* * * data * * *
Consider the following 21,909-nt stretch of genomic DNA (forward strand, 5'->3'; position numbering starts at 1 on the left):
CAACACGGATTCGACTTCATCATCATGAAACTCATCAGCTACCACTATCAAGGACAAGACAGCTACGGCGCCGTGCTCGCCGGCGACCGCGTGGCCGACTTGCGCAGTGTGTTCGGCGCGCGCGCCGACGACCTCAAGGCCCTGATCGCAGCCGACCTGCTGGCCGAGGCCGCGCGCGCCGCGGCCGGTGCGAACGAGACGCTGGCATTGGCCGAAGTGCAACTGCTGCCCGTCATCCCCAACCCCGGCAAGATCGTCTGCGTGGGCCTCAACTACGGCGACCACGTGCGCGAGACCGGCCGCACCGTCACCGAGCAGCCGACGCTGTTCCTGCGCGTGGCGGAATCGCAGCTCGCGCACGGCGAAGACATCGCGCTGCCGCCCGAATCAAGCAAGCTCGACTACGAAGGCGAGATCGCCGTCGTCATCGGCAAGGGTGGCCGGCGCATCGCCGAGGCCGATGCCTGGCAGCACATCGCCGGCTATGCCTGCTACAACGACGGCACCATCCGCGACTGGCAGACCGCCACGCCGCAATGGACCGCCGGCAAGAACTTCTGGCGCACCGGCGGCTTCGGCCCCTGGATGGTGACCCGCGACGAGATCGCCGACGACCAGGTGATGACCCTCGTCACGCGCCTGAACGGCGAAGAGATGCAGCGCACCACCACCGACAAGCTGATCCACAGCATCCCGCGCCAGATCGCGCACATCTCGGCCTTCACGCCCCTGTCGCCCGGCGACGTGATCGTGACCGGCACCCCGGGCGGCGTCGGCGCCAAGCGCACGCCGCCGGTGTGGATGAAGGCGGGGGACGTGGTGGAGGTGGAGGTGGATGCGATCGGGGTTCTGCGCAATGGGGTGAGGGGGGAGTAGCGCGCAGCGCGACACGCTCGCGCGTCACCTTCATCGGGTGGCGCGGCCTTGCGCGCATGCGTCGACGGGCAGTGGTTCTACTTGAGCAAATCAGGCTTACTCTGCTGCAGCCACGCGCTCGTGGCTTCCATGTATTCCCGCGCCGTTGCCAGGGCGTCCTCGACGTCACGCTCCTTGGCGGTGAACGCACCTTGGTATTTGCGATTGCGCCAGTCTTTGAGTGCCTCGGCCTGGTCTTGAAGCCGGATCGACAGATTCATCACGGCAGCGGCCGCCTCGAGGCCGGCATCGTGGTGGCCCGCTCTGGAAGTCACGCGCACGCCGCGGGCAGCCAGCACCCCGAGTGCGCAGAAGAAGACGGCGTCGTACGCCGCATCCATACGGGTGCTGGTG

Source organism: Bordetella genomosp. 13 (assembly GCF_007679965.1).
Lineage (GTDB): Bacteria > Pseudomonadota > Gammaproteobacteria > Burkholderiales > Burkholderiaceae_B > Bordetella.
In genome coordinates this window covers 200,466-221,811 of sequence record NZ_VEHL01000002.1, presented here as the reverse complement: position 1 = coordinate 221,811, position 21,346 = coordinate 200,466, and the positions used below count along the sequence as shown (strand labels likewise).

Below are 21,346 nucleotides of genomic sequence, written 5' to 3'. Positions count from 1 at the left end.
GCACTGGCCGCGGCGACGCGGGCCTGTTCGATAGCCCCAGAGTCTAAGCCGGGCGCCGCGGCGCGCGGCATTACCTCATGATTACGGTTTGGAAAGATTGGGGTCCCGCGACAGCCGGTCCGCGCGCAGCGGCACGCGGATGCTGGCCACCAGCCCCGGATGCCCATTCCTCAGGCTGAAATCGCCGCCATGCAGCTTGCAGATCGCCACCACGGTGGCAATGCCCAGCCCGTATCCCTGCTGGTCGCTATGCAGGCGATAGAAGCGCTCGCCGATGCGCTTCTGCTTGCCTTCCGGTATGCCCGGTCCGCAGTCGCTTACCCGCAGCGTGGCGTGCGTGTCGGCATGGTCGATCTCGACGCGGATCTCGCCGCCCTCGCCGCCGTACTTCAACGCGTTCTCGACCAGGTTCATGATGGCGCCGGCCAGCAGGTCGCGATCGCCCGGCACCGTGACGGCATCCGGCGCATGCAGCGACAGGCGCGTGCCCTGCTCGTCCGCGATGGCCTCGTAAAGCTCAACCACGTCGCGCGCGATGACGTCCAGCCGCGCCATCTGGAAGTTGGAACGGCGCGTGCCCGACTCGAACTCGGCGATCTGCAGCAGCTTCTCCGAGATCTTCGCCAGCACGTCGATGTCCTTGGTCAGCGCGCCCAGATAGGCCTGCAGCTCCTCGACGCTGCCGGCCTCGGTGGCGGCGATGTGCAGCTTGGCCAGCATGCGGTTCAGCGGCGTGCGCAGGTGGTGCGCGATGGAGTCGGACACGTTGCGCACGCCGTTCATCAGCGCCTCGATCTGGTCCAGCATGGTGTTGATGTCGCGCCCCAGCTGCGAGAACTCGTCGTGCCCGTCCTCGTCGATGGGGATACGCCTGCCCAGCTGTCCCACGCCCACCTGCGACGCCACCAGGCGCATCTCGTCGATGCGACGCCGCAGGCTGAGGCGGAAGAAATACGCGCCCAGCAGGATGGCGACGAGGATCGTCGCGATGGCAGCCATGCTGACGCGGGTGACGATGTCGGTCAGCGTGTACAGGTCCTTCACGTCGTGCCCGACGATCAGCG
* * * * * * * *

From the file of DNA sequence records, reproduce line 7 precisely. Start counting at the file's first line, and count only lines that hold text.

GCACTGGCCGCGGCGACGCGGGCCTGTTCGATAGCCCCAGAGTCTAAGCCGGGCGCCGCGGCGCGCGGCATTACCTCATGATTACGGTTTGGAAAGATTGGGGTCCCGCGACAGCCGGTCCGCGCGCAGCGGCACGCGGATGCTGGCCACCAGCCCCGGATGCCCATTCCTCAGGCTGAAATCGCCGCCATGCAGCTTGCAGATCGCCACCACGGTGGCAATGCCCAGCCCGTATCCCTGCTGGTCGCTATGCAGGCGATAGAAGCGCTCGCCGATGCGCTTCTGCTTGCCTTCCGGTATGCCCGGTCCGCAGTCGCTTACCCGCAGCGTGGCGTGCGTGTCGGCATGGTCGATCTCGACGCGGATCTCGCCGCCCTCGCCGCCGTACTTCAACGCGTTCTCGACCAGGTTCATGATGGCGCCGGCCAGCAGGTCGCGATCGCCCGGCACCGTGACGGCATCCGGCGCATGCAGCGACAGGCGCGTGCCCTGCTCGTCCGCGATGGCCTCGTAAAGCTCAACCACGTCGCGCGCGATGACGTCCAGCCGCGCCATCTGGAAGTTGGAACGGCGCGTGCCCGACTCGAACTCGGCGATCTGCAGCAGCTTCTCCGAGATCTTCGCCAGCACGTCGATGTCCTTGGTCAGCGCGCCCAGATAGGCCTGCAGCTCCTCGACGCTGCCGGCCTCGGTGGCGGCGATGTGCAGCTTGGCCAGCATGCGGTTCAGCGGCGTGCGCAGGTGGTGCGCGATGGAGTCGGACACGTTGCGCACGCCGTTCATCAGCGCCTCGATCTGGTCCAGCATGGTGTTGATGTCGCGCCCCAGCTGCGAGAACTCGTCGTGCCCGTCCTCGTCGATGGGGATACGCCTGCCCAGCTGTCCCACGCCCACCTGCGACGCCACCAGGCGCATCTCGTCGATGCGACGCCGCAGGCTGAGGCGGAAGAAATACGCGCCCAGCAGGATGGCGACGAGGATCGTCGCGATGGCAGCCATGCTGACGCGGGTGACGATGTCGGTCAGCGTGTACAGGTCCTTCACGTCGTGCCCGACGATCAGCG